Neil Krishan Aggarwal's timely study finds that mental-health and biomedical professionals have created new forms of knowledge and practice in their desire to understand and fight terrorism. In the process, the state has used psychiatrists and psychologists to furnish knowledge on undesirable populations, and psychiatrists and psychologists have protected state interests.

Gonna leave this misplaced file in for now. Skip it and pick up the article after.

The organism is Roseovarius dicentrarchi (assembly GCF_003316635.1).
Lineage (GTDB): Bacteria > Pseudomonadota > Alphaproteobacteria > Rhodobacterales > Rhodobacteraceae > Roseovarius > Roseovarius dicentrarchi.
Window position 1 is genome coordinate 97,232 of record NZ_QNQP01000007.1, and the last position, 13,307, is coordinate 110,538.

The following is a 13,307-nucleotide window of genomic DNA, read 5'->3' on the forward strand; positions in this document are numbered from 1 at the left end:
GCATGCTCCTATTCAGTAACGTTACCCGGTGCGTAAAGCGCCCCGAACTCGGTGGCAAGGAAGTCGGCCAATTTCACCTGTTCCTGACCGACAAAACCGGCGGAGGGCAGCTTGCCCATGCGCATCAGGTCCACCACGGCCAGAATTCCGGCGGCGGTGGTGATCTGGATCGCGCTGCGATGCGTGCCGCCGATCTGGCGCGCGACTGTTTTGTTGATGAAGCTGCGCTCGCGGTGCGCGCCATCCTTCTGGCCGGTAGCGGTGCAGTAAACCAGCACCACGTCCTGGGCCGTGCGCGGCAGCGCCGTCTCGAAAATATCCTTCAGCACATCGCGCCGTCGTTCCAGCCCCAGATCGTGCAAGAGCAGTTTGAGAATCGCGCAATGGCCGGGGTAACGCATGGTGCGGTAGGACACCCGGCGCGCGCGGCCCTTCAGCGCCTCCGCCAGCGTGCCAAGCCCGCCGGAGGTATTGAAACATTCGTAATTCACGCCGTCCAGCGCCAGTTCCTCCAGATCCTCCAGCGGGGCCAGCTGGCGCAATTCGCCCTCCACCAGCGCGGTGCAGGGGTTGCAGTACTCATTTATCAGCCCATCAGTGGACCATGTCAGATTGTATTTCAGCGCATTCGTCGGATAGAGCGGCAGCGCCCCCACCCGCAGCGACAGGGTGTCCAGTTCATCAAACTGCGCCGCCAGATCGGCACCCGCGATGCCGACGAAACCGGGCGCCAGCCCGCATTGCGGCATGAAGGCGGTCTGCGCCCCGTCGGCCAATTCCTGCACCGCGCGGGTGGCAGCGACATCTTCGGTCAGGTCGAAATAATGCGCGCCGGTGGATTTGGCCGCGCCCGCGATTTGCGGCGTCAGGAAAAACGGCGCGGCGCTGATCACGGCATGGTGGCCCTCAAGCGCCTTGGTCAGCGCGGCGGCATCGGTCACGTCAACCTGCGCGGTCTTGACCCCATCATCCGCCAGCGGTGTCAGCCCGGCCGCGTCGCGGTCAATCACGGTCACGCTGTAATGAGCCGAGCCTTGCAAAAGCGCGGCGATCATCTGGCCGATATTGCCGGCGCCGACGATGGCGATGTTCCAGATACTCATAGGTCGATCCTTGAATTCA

Professional interpretation, like all interpretations, is subject to cultural forces. Drawing on cultural psychiatry and medical anthropology, Aggarwal analyzes the transformation of definitions for normal and abnormal behavior in a vast array of sources: government documents, professional bioethical debates, legal motions and opinions, psychiatric and psychological scholarship, media publications, and policy briefs. Critical themes emerge on the use of mental health in awarding or denying disability to returning veterans, characterizing the confinement of Guantánamo detainees, contextualizing the actions of suicide bombers, portraying Muslim and Arab populations in psychiatric and psychological scholarship, illustrating bioethical issues in the treatment of detainees, and supplying the knowledge and practice to deradicalize terrorists. Throughout, Aggarwal explores this fascinating, troublesome transformation of mental-health science into a potential instrument of counterterrorism.